Wednesday, October 24, 2007

Sodomy for Kids

Some fictional character has come out of the closet, posthumously, through his creator. I had a hard time writing the sentence that would precisely describe this story, but there it is. If there’s any incoherence in it, any baffling absurdity, I sure assure you that I am entirely innocent – the author started the absurdity herself.
British author J.K. Rowling has outed one of the main characters of her best-selling Harry Potter series, telling fans in New York that the wizard Albus Dumbledore, head of Hogwarts school, is gay.
I can remember hearing people say that the Harry Potter books were not just for kids. They were sufficiently interesting and mature that adults could enjoy them, too. Well, apparently, the books actually portrayed the struggle of a homosexual surrounded by hundreds of little boys and girls at a boarding school. So the books were apparently not meant for kids at all!

The reaction was predictable - this is 2007, remember?
The audience reportedly fell silent after the admission -- then erupted into applause.
But some of the commenters on this item seemed to think Ms. Rowling an incredibly brave person:
Very brave of Rowling I suppose
Er, well, I don't see how, but perhaps I am just an evil reactionary. First, there's the issue of all that utterly predictable applause Ms. Rowling got when she made this revelation. If you say something or do something which you know your audience will lap up happily, then your bravery is very attenuated indeed. That is a polite way of saying that the commenter is an idiot, and that what she did wasn't brave in the least. Second, people typically ascribe bravery to the coming-out act because an outed homosexual will, presumably, be subject to discrimination, mockery, and general social discomfort. By telling the truth about himself even when it has painful consequences, he is doing the right thing and being brave by doing it. Ms. Rowling is outing someone else; actually, she's outing a fictional character. What could possibly be brave about doing that? It stretches the whole origin of the "it's brave to out yourself" idea, which is itself, in the year 2007, somewhat dubious. The only possible way this makes Ms. Rowling brave is if she always "knew" that Dumbledore was gay, and partook vicariously in his struggle to conceal it. Well, then she's psychotic. Dumbledore isn't real. In fact, I'm told he's actually killed sometime in the series of books, so that it's more correct to say "Dumbledore was gay" than "Dumbledore is gay." It's most correct to say "This is a fictional universe and I'm not going to discuss these stupid, one-dimensional characters as if they were in any way real."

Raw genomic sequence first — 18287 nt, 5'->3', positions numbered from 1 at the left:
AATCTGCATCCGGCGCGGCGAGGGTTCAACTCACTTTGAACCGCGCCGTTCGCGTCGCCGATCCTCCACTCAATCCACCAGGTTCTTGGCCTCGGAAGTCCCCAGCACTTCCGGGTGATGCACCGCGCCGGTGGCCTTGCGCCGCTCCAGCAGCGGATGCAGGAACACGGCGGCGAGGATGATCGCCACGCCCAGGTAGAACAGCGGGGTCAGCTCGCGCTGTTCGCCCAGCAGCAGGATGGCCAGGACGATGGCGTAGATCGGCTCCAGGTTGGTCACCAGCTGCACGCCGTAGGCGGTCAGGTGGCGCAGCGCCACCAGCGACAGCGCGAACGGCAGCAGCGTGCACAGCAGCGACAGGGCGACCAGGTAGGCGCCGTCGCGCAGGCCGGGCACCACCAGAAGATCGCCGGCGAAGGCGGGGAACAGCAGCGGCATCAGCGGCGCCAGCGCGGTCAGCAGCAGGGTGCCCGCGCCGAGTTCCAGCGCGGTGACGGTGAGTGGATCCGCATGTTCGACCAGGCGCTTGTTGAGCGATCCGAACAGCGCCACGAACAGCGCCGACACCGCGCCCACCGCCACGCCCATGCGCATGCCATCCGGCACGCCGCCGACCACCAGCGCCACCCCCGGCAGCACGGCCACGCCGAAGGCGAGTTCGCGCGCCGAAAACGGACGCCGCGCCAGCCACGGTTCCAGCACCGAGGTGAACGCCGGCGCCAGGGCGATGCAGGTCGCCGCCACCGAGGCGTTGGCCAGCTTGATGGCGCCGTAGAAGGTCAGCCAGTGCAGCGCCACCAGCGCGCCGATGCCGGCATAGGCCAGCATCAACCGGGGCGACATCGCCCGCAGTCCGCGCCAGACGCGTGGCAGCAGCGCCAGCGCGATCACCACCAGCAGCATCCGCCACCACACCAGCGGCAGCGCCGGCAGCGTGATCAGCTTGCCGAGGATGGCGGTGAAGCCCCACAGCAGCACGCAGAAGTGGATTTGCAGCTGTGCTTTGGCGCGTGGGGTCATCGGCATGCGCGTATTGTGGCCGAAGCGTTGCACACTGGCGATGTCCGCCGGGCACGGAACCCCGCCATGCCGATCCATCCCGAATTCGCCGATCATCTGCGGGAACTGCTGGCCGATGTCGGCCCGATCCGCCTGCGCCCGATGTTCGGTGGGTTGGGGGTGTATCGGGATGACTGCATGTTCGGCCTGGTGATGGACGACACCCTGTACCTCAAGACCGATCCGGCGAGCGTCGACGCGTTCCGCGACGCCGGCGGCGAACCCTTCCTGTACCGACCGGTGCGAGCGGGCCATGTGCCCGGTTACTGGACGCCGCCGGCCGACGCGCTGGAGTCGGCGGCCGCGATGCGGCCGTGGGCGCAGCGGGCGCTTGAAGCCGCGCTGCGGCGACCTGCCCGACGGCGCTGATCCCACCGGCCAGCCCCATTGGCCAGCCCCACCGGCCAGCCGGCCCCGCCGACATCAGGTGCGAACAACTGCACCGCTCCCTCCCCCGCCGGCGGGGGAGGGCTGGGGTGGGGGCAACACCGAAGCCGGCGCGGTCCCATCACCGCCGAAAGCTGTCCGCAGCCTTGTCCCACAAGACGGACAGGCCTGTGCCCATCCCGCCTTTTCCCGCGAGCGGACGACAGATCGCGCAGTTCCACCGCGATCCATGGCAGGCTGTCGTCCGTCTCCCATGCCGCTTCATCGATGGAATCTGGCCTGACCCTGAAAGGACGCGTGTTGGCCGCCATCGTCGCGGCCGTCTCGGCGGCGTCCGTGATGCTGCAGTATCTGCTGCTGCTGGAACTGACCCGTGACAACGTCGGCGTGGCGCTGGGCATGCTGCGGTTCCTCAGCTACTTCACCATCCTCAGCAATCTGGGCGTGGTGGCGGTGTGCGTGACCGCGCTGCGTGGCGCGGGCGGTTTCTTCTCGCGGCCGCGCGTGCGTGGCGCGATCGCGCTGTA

Here's another bizarre comment, and note that it's from a Canadian, so you can't blame stupidity solely on Americans:
Good for Ms. Rowling. She's always made peoples skin colour, religion, etc. secondary to the characters actions, so is merely doing the same with one of her characters sexuality.
Oh, I see. She made his sexuality secondary by announcing it publicly and making a to-do about it. They must have different rules of inference up north, and logic must be a fascinating subject.

Oh, did I say earlier that the characters were one-dimensional?